The Quiet Evangelist: Father Gerald Tseng, S.J.

Father Gerald Tseng S.J. with my family in the sixties

Father Gerald Tseng S.J. with my family in the sixties. I was not born then.

When I was a child, I looked forward to Chinese New Year, not just for the feasting, but also because a special guest would come round to visit. As I come from a very Catholic family, the presence of Father Gerald Tseng S.J., or Uncle Jerry in our house was always an honour, and most of my relatives would try to coincide their visits to be at our place when he came by.

Father Jerry is one of the most congenial men I know. Always smiling and eternally affable, his mild manners and gentle ways are for me the epitome of Christian gentleness.  I’ve always had a fascination with people who receive the Calling and consequently dedicate their lives to God.  I asked Uncle Jerry about his journey and it was interestingly his school experiences that converted him to Catholicism and subsequently to becoming a priest.

SJI football team, 1946. Father Jerry on the front row, extreme right

SJI class football team, 1946. Father Jerry on the front row, extreme right

Class Photo SJI, 1948. Brother Ignatius and Uncle Mallen were his teachers

Class Photo SJI, 1948. Brother Ignatius and Uncle Mallen (Nicholas) were his teachers. Father Jerry is standing behind Bro. Ignatius

Father Jerry studied at St. Joseph’s Institution (SJI) for most of his early school life,except during WWII when he hunkered down with his family in Devonshire Road.

During those tumultous years before and after the war, school was a place that had a semblance of normalcy for most teenagers. The La Salle brothers who taught at SJI had a profound influence on Father Jerry and he aspired to be a teacher like them, dedicating his life to moulding young boys to be men for the future.

Father Gerald Tseng's ordination in Dublin, Ireland in 1963

Father Gerald Tseng’s ordination in Dublin, Ireland in 1963

Father Jerry wanted to be a priest as well as a teacher and therefore chose to be a Jesuit. After receiving his Senior Cambridge certificate at SJI at the age of 21 in 1950,  he left Singapore to join the Jesuit Novitiate in The Philippines.

What followed then was a path round the world in an arduous 13-year journey to become a Jesuit priest: seven years in The Philippines; another four years studying theology in Dublin, Ireland (he hated the cold); a year of tertianship (the final year of formation in the Society of Jesus) in Murcia, Spain, followed by a final year stint in London at St. Mary’s College.

After his ordination in 1963, Father Jerry was posted to Kowloon to teach before transferring to St Francis Xavier church in Petaling Jaya, Malaysia for eight years. He finally returned to Singapore in 1976 to teach at his alma mater, SJI while playing the role of chaplain at the Catholic Junior College hostel.

Father Jerry’s quiet spirituality touched many throughout his journey as a priest and teacher, and ex-students speak fondly of him as one of the nicest teachers at SJI. “Father Tseng taught me Science and he was very kind. He would tell us to mark topics in order of 1st importance, 2nd importance and 3rd importance, Basically, if you studied only the 1st importance topics, you would be all set,” reminisced Matt Lee, an old boy of SJI who was taught by Father Jerry in the eighties.

Father Jerry speaks with pride about the many boys under his care who have gone on to be ordained as Brothers and Priests in various Catholic denominations. He recalls how he encouraged many boys, even non-Christians, to join the Legion of Mary, and it was through a deeper experience with prayer and fellowship that led to many finding their calling. In a recent Catholic News article, Deacon Gerard Louis cited Father Jerry as a source of inspiration during his days as a student at SJI. “He was such a simple man,” he recalls.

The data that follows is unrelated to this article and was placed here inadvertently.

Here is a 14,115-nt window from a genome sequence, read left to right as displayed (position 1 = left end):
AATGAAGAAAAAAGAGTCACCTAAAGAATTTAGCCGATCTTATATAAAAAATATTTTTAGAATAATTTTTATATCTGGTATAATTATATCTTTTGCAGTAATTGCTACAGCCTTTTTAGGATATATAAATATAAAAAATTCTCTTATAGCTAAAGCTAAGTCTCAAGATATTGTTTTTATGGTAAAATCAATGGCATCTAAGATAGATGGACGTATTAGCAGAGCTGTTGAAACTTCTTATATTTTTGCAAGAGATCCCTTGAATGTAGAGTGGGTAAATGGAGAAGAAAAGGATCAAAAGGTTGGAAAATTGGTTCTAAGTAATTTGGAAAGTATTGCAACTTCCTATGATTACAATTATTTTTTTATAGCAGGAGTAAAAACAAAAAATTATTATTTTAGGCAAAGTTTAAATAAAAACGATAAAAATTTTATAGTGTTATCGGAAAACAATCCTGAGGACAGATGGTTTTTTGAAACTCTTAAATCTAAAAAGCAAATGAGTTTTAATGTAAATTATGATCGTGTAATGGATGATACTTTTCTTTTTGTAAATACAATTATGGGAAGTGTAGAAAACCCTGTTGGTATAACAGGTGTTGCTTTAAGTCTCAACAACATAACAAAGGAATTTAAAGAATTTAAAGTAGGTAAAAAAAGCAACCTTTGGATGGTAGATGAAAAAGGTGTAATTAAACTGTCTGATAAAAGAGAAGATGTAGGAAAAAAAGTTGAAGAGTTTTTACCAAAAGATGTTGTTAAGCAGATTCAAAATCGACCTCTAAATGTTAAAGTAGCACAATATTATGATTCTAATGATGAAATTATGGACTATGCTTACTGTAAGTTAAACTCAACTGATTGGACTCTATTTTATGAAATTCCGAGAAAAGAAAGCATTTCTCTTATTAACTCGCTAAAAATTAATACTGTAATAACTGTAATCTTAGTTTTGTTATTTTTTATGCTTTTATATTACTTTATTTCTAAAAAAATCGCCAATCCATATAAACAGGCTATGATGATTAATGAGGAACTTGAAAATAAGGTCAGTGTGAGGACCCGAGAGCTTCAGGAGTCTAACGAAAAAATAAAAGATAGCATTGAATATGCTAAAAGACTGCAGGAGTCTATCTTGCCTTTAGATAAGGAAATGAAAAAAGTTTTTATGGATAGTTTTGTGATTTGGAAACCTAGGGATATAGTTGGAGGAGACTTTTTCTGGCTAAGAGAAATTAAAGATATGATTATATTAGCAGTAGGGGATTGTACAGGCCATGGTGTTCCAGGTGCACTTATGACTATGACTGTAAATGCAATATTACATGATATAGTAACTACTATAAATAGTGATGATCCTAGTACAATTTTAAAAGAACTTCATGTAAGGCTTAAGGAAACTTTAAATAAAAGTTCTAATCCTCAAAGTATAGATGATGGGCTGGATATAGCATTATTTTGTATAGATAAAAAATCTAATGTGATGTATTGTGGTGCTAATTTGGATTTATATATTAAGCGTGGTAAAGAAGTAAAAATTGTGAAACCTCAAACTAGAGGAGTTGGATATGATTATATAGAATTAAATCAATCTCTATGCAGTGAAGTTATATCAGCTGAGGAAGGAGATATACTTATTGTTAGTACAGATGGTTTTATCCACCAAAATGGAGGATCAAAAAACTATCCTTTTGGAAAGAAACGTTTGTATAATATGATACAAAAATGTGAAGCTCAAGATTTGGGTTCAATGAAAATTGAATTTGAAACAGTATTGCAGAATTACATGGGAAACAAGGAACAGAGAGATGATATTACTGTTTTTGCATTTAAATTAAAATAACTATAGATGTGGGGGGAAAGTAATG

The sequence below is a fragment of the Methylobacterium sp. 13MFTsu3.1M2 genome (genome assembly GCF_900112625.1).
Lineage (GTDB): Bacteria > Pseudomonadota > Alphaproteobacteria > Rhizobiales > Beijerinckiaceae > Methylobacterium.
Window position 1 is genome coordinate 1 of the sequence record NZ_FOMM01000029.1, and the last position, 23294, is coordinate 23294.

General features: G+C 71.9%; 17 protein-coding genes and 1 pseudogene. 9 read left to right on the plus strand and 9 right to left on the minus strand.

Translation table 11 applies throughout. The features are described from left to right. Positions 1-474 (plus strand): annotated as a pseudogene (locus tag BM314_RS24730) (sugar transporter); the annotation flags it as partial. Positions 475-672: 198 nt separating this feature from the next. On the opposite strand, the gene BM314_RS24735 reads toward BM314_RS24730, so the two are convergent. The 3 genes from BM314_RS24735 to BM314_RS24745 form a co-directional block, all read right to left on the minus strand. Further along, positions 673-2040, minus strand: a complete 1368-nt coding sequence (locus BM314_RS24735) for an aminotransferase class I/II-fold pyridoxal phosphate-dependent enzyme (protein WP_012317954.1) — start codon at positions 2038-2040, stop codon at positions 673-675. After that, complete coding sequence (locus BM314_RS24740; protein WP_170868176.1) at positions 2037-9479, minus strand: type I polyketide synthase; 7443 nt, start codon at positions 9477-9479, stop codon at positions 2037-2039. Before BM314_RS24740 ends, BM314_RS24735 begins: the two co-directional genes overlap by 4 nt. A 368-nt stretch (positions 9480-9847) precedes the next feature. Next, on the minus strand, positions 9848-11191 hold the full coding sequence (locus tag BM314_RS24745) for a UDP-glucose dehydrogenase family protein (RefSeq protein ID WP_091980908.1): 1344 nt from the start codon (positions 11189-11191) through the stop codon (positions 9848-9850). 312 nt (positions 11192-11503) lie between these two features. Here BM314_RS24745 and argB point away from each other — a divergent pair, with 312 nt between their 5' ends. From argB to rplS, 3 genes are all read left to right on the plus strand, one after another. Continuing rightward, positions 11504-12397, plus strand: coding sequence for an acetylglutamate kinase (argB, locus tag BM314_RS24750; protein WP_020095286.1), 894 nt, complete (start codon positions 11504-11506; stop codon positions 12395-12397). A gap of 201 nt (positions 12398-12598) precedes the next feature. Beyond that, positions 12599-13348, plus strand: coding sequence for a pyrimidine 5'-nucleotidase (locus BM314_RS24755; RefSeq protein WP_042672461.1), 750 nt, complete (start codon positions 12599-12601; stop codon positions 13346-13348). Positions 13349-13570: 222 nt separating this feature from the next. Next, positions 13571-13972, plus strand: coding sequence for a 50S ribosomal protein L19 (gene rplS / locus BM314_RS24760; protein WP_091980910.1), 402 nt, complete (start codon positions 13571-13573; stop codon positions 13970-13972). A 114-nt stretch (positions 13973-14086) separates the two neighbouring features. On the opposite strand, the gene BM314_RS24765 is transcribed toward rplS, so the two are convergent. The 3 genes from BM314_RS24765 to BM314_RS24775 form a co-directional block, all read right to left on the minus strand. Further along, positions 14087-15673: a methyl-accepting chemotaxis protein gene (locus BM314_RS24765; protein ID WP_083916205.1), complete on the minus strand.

Father Jerry is retired now, and passes his days in prayer and contemplation at Kingsmead Hall, a residence for the Jesuits located next to St. Ignatius church in Bukit Timah. I drop by to see Uncle Jerry every few months, and I always come away with a sense of peace after my visits. With him, the passage about Ezekiel’s encounter with God (1 Kings 19:11-13) comes to mind: that God comes not as a strong wind or force but as a gentle breeze.  Or like the shepherd in Isaiah 40:11: He will tend his flock like a shepherd; he will gather the lambs in his arms; he will carry them in his bosom, and gently lead those that are with young.

One does not need to be a rockstar preacher to be a fisher of men, and Uncle Jerry, the quiet evangelist,  is a shining example.

Majulah Singapore

Photo: Merdeka! Happy 49th, Singapore! With love from HA-SG

Happy Birthday Singapore!

Today Singapore celebrates its 49th year as a republic. After a couple of pages of the local rag, I had enough of the ra-ra and went onto the digital sphere to check on local sentiment on this special day. As expected, social media was rife with multiple musings on our little island.

There’s the positive – quite a few posts reciting the pledge, YouTube reposts of Kit Chan’s all-time best National Day song, ‘Home’;  lots of red & white themes, a jaunty “See you later at National Day Parade” from our fearless leader. And of course, a whole lot of intellectual rants about Singapore’s shortcomings – SG’s too expensive; SG’s no longer SG because of the foreign invasion; SG’s too damned uptight; Where’s the SG I used to know, etc, etc.

Hmmm.

I have grouses aplenty with our illustrious land and I swear some of the things (which I shall not go into) give me heartburn, but looking beyond at the craziness with ISIS in Iraq, the devastation in Gaza and the Ukraine, Ebola/strife/famine in Africa, there is much to be grateful for in peaceful Singapore. So today, rather than gripe, I’ve chosen to list a few things that we should be thankful for:

1. We’re the Little Island that could

For a tiny unremarkable island surrounded by much larger, resource-rich lands, Singapore has no business being a republic. Let’s face it, we have nothing going for us except for our strategic location (now perilously tenuous with rival ports/airports mushrooming around the region) and us – the people. We were a nondescript backwater just a hundred or so years ago but in the last 50 years, we have come far. Today, we’re the island of superlatives – best airport, best port, best infrastructure, ad nauseum. I may chafe and gripe under our overbearing nanny of a government and everything’s getting just too damned expensive, but they have done good in most respects.

2. Things Work

Our infrastructure works. We can complain like hell about the MRT trains not working but try comparing it with the Tube’s infamous Northern Line in London, or the trains that may or may not turn up in Italy. Everything is relative.